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Tuesday, January 23, 2018

Essay 5: Are healthcare conscience laws needed?

Editor's Note: This is the fifth essay in a series on conscience in healthcare, by Freedom2Care Director Jonathan Imbody. For the other essays, click "ConscienceEssay" on Topics at left. 
Someone forwarded to me a Facebook comment about the news that the U.S. Department of Health and Human Services had established a new division to address conscience and religious freedom in healthcare.
"So I just read this article and can't really even wrap my head around this. Perhaps because of my personal and professional opinion I cannot understand how this 'division' was created. I would love to hear the opinions of other professionals. I promise I am not trying to troll or create controversy, but simply attempting to understand how opting out of providing medical care or performing procedures despite the medical need/request can coexist with our professional ethics and obligations."

Friday, January 19, 2018

House passes Born-Alive Abortion Survivors Protection Act!

This morning the House passed the Born-Alive Abortion Survivors Protection Act (H.R. 4712), by a vote of 241-183. 235 Republican Members and 6 Democratic Members (Cartwright-PA, Cuellar-TX, Langevin-RI, Lipinski-IL, Peterson-MN, Walz-MN ) voted to support HR 4712; No Republicans and 183 Democratic Members voted against.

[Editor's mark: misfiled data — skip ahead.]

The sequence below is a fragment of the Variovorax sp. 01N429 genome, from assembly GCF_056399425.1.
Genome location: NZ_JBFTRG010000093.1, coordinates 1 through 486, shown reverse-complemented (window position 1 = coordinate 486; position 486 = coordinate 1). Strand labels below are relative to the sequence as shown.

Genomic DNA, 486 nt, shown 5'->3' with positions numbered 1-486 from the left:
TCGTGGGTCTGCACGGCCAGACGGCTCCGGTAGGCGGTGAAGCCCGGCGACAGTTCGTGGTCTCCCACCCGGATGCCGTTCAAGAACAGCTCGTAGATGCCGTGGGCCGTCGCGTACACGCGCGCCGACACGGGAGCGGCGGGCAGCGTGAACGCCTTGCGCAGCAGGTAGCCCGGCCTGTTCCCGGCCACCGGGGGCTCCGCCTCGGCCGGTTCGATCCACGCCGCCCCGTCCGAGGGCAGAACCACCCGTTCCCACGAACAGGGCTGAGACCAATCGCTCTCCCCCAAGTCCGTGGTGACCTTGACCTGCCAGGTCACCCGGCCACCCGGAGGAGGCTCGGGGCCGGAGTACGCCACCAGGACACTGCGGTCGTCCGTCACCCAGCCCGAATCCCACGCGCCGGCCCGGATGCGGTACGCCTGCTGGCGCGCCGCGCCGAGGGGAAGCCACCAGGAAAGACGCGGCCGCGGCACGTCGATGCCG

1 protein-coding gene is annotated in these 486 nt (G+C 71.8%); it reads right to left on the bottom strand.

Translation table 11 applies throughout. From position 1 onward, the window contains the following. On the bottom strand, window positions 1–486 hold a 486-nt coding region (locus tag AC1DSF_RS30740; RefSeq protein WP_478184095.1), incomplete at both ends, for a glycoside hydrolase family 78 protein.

Rep. Martha Roby (R-AL) managed the debate on the floor; her speech and those of the other Members speaking during the debate are linked below.

Rep. Martha Roby (R-AL), opening and closing

Christian Medical Association physicians laud new federal conscience rule as protecting patient access to healthcare

Washington, DC—January 19, 2018--Today the Christian Medical Association (CMA, www.cmda.org) the nation's largest faith-based association of physicians and other health professionals, said a new proposed rule announced today by the U.S. Department of Health and Human Services Office of Civil Rights (HHS OCR) will help protect patient access to healthcare.
The rule will enforce 25 existing statutory conscience protections, including major pieces of legislation passed by significant bipartisan majorities over the years since the 1973 Roe V. Wade Supreme Court decision contravened the Hippocratic oath and suddenly made pro-life physicians vulnerable to discrimination and job loss for declining to participate in what suddenly became a legal procedure nationwide.
CMA CEO Dr. David Stevens noted, "There are already laws on the books, and this proposed rule will help address the injustices that those laws were designed to prevent. Our members have been discriminated against and some have even lost positions for speaking out."
CMA Vice President for Government Affairs and Director of Freedom2Care, Jonathan Imbody, explained, "Polling indicates that faith-based physicians will be forced to leave medicine if coerced into violating the faith tenets and medical ethics principles that guide their practice of medicine. These faith-based health professionals do not and cannot separate the faith principles that motivate them to help others and serve the needy from the faith principles that uphold the sanctity of human life.